As far as the opening minutes of their debut, Dread Sovereign fires a warning shot when it should have unleashed a lethal volley with All Hell’s Martyrs. Call it personal bias, but with the strength and sheer meatiness of near-opening tracks 'Thirteen Clergy' and 'Cthulhu Opiate Haze' it’s a wonder why metal bands have not allowed droning, sample-based noise intros to finally go the way of the mainstream rap skit and be done away with completely. This seemingly nitpicking detail highlights the main problem with the album, though: it seems as though Dread Sovereign have not yet fully realized what they do well and how to bring that to the forefront.
The track 'Thirteen Clergy' would have been a confident bomb-drop of an opening. It highlights all of the band’s strengths with a condensed, hook-filled demonstration. While the vocals and guitar are both cleaner than a lot of contemporary metal fare, Dread Sovereign swaggers through a demonstration of how you create heaviness without simply turning up the gain. The drums hit like a caveman slamming down dinosaur bones and the bass is heady and rich. The band is not breaking any new ground as they flirt with the more power metal leanings of a traditional doom sound, but once the song hits its undeniably juicy hook of a chorus it further strengthens the argument that homage done with due diligence can be as satisfying as innovation. 'Cthulhu’s Opiate Haze' layers on even greater heaviness, giving teeth to the already satisfying anthemic quality of the opening through greater vocal grit and a sludgy malevolence.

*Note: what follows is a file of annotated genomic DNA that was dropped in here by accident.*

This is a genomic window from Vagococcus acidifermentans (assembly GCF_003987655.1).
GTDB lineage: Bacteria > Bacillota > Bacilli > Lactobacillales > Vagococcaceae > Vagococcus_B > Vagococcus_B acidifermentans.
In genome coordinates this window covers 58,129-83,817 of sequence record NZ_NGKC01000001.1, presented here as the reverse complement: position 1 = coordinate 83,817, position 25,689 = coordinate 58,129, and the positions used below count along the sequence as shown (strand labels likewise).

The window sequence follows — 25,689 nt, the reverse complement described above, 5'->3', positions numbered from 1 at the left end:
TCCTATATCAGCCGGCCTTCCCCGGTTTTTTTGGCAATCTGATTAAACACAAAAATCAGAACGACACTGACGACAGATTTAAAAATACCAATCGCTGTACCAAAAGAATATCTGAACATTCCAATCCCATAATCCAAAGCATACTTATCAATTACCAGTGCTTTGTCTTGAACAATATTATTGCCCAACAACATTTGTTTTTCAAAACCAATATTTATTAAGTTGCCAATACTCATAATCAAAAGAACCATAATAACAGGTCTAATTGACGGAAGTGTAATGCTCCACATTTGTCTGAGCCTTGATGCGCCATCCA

And that’s where Dread Sovereign starts to lose the plot. After another drone interlude distraction, Dread Sovereign hits similar notes throughout the album without reaching the heights (or depths, if you prefer) of their surefooted opening salvo. Not only does the band retread their own ground, the pleasantly light touch of the arpeggiated guitar sweeps who step aside for the crushing rhythm section, but the ground of so many bands before them. It’s no surprise that the vocals of Alan Averill are the consistent star of the music here, given his pedigree in Primordial and Blood Revolt. It’s difficult to separate his iconic voice from his own legacy, however. Dread Sovereign seems to lack the fully-crystallized vision of those other bands, and it becomes difficult not to let the mind wander away from the music when it seems that several of the songs’ run times could have been cut in half. It may be unfair to compare an artist’s new work to their old, but it also seems inevitable and considering the strength and, frankly, fury of Averill’s career; it is difficult not to want more from All Hell’s Martyrs.
That is not to say that the album completely falls off the map. There is plenty here to excite the listener, mostly for what is to come from this band. Indeed, the album is bookended by strong pairings of songs - coming out of a somewhat meandering middle section to return to the same commanding rhythm that initially welcomes the listener into the album. The album closer, ‘All Hell’s Martyrs, Transmissions From the Devil Star’, specifically drags the band’s established tropes of dark, heavy metal classicism, and drags it screaming into the stratosphere - totally exploding the formula with stunning results. A post-rock slant collides into what otherwise threatens to slip into the well-trodden territory of puritan-immolating, left-hand-path-obsessed-doom, offering a refreshing breath of new life into the album that leaves the listener in a sort of ecstasy and with a hunger for what Dread Sovereign will do next.